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  • Emerging Markets Debt Daily

    EM External Backdrop – Still Uncertain

    Natalia Gurushina, Chief Economist, Emerging Markets Fixed Income Strategy
    July 17, 2020
     

    There are signs of improvements in EM’s global backdrop, but headwinds are real and should not be ignored. Brazil promises to send the first batch of tax reforms to the congress next week.

    Some aspects of the global macroeconomic backdrop for emerging markets (EM) look more reassuring these days. In the U.S., the New York Federal Reserve’s weekly economic indicator is grinding higher (see chart below). Many signals coming from regional trade hubs/”bellwethers” are also encouraging—Singapore’s non-oil domestic exports jumped by 16.1% year-on-year in June (well above consensus). But there are plenty of warning signs as well. This morning’s sizable downside surprise in the University of Michigan’s survey for July (including expectations) is one of them, and it shows that concerns about the virus’s second wave and re-closures are well-justified.  

    Brazil’s political noise is ever-present, but it looks like the government is getting its act together on the policy front. Minister of Economy Paulo Guedes confirmed that he will deliver the first batch of tax reform proposals to the congress on Tuesday. We are very eager to see what’s in the package, as Brazil is set to post one of the widest fiscal deficits in EM in 2020 (>14% of GDP). Guedes’s comment that he will stay in his post until the end of the mandate was icing on the cake.

    The EU summit is center-stage today and tomorrow, and we keep our eyes on the discussion about the EU Recovery Fund. First, this can strengthen (or weaken) global growth tailwinds for EM. Second, it can pave the way for sizable inflows to Central European economies. There are several fights happening at the same time. Germany and France are at odds with so-called “Frugal Four” (Austria, Netherlands, Denmark and Sweden). Poland and Hungary had been quite vocal in their opposition to linking the EU finances with the “arbitrary” rule of law. Stay tuned!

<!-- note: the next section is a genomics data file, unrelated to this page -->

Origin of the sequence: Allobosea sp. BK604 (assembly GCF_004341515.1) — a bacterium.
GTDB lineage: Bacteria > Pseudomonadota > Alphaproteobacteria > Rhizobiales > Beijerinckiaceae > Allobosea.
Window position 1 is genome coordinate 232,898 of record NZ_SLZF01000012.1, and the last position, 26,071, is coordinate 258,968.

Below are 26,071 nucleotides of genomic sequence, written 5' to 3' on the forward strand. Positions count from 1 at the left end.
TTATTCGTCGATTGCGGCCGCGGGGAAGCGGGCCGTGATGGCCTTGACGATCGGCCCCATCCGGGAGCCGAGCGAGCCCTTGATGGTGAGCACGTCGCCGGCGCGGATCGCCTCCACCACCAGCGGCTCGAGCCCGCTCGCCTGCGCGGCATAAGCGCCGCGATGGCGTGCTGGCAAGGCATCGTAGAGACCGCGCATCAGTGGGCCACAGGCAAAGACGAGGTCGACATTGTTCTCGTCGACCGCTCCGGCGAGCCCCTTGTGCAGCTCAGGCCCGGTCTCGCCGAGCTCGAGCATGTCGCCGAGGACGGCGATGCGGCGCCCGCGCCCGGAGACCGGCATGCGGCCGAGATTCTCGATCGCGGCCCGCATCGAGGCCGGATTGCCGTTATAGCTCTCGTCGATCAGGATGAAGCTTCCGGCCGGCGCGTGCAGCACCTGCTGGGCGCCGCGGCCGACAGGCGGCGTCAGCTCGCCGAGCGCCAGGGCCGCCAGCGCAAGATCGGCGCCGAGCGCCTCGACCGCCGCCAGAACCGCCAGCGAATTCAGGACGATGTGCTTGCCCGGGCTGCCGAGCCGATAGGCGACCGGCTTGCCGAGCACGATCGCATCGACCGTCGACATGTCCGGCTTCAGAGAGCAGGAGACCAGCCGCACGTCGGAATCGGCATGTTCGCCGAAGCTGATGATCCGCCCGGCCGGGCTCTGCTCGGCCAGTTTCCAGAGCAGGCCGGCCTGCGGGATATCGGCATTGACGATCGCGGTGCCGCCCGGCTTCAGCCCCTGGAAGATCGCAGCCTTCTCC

Chart at a Glance: New York Federal Reserve’s Weekly Activity Indicator Is Improving

    Chart at a Glance: New York Federal Reserve’s Weekly Activity Indicator Is Improving

    Source: Bloomberg LP

  • IMPORTANT DEFINITIONS & DISCLOSURES  

    PMI – Purchasing Managers’ Index: economic indicators derived from monthly surveys of private sector companies; ISM – Institute for Supply Management PMI: ISM releases an index based on more than 400 purchasing and supply managers surveys; both in the manufacturing and non-manufacturing industries; CPI – Consumer Price Index: an index of the variation in prices paid by typical consumers for retail goods and other items; PPI – Producer Price Index: a family of indexes that measures the average change in selling prices received by domestic producers of goods and services over time; PCE inflation – Personal Consumption Expenditures Price Index: one measure of U.S. inflation, tracking the change in prices of goods and services purchased by consumers throughout the economy; MSCI – Morgan Stanley Capital International: an American provider of equity, fixed income, hedge fund stock market indexes, and equity portfolio analysis tools; VIX – CBOE Volatility Index: an index created by the Chicago Board Options Exchange (CBOE), which shows the market's expectation of 30-day volatility. It is constructed using the implied volatilities on S&P 500 index options.; GBI-EM – JP Morgan’s Government Bond Index – Emerging Markets: comprehensive emerging market debt benchmarks that track local currency bonds issued by Emerging market governments.; EMBI – JP Morgan’s Emerging Market Bond Index: JP Morgan's index of dollar-denominated sovereign bonds issued by a selection of emerging market countries; EMBIG - JP Morgan’s Emerging Market Bond Index Global: tracks total returns for traded external debt instruments in emerging markets.

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